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Our surrogacy practice is led by Sarah Williams who is renowned for her expertise in this area of law.  Surrogacy work requires an in depth knowledge of this specialist area of law and we are able to advise on both domestic and international surrogacy arrangements. We are able to offer advice and support from the earliest stages of your surrogacy journey and can provide the necessary legal support along the way – from entering into an agreement with a surrogate, to ensuring that legal parentage is secured at the earliest possible opportunity.

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This is a complex area of law and it is vital to understand the legal status of all the individuals involved at every stage of the process. The surrogate will be the legal mother of the child at birth.  The legal father of the child at birth will depend on whether the mother is married at the time of the birth and whether the conception of the child takes place at a UK fertility clinic or not. If the surrogate mother is married (or in a civil partnership) then her husband/ wife or civil partner will be the other legal parent. If she is unmarried then often the intended father will be the biological father and will also be the legal father. If the conception takes place at a fertility clinic, it is possible to make a nomination as to who will be the second legal parent – often the intended mother or the non-biological intended father.

In the UK, the position is then regulated by obtaining a parental order. This is an order of the court that makes the intended parents the legal parents and extinguishes the parental rights of the surrogate. The application should be made within six months of the child’s birth and will be considered by a judge.  Upon the grant of a parental order, the child’s birth will be re-registered and the new registration will record the intended parents as the legal parents of the child. This ensures that the intended parents have the correct legal status and have parental responsibility for their child.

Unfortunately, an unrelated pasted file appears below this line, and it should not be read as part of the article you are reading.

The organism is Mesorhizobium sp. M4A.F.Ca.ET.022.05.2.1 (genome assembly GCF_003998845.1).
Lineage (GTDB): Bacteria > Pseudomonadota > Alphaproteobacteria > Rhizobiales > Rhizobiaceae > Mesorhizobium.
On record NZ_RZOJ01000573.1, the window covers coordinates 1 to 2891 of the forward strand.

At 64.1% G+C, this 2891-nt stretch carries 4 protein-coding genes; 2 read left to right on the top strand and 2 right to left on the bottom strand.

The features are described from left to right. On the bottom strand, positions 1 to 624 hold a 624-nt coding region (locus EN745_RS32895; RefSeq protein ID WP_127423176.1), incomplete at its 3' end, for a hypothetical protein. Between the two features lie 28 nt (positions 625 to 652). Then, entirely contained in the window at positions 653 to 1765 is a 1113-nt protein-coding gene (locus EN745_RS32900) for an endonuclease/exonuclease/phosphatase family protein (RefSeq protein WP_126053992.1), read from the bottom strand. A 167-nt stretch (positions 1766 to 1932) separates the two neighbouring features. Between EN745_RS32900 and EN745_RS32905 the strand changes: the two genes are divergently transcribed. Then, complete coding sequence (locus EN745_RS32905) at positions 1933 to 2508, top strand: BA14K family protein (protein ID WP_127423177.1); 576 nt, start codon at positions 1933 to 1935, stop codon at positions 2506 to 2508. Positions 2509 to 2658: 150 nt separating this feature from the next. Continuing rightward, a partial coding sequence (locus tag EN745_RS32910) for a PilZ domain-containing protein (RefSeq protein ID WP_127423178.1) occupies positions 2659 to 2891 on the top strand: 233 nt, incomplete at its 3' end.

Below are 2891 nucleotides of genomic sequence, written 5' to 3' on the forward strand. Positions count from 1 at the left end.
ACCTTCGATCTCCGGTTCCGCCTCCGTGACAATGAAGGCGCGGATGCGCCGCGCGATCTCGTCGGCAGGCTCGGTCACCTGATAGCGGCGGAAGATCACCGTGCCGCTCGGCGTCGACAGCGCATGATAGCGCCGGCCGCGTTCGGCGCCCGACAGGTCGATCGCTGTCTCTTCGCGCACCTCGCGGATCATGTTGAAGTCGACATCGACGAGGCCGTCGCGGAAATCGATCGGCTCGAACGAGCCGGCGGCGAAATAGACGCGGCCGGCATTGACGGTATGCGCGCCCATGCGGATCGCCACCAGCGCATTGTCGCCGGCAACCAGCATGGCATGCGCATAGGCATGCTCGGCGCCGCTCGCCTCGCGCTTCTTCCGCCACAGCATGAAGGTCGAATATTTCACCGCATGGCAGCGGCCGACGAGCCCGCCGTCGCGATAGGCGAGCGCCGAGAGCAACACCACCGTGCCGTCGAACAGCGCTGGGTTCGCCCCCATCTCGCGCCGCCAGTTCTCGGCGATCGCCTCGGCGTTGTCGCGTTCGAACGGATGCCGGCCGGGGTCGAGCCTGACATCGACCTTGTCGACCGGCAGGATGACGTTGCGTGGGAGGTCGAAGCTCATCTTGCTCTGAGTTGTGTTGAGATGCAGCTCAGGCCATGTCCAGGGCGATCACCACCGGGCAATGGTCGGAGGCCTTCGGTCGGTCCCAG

Surrogacy arrangements are complex and we are highly experienced in guiding our client’s through the process leaving you free to enjoy impending parenthood without anxiety.


Surrogacy is the process whereby a woman carries and gives birth to a baby on behalf of someone else.

There are two types of surrogacy:

Straight/traditional surrogacy – where the surrogate is both the genetic mother as well as the woman who carries and gives birth to the child; and Gestational surrogacy – where the surrogate has no genetic affiliation to the child and conception occurs when the embryo planted in her uterus is one created with the egg of another woman (either from the intended mother or a donor egg) and sperm (from the intended father or donor sperm). In this scenario, the embryo is created from the gametes of at least one of the intended parents.

Heterosexual, same-sex couples and single individuals are eligible to enter into a surrogacy arrangement.

It is illegal to enter into a commercial surrogacy arrangement, but both altruistic and compensatory arrangements are legal. The advertising and negotiating of a surrogacy arrangement is banned unless undertaken by a not for profit agency.

It is permissible to reimburse surrogates for reasonable expenses arising out of the pregnancy and retrospective authorisation for these expenses is sought at Court.

In England and Wales, surrogacy contracts are not enforceable by the Courts. Irrespective of any contact between the intended parents and the surrogate, in England and Wales, the surrogate is the legal mother of the child she delivers, even if she is not genetically related to the child and parenthood will only be conferred on the intended parents once a Parental Order is granted.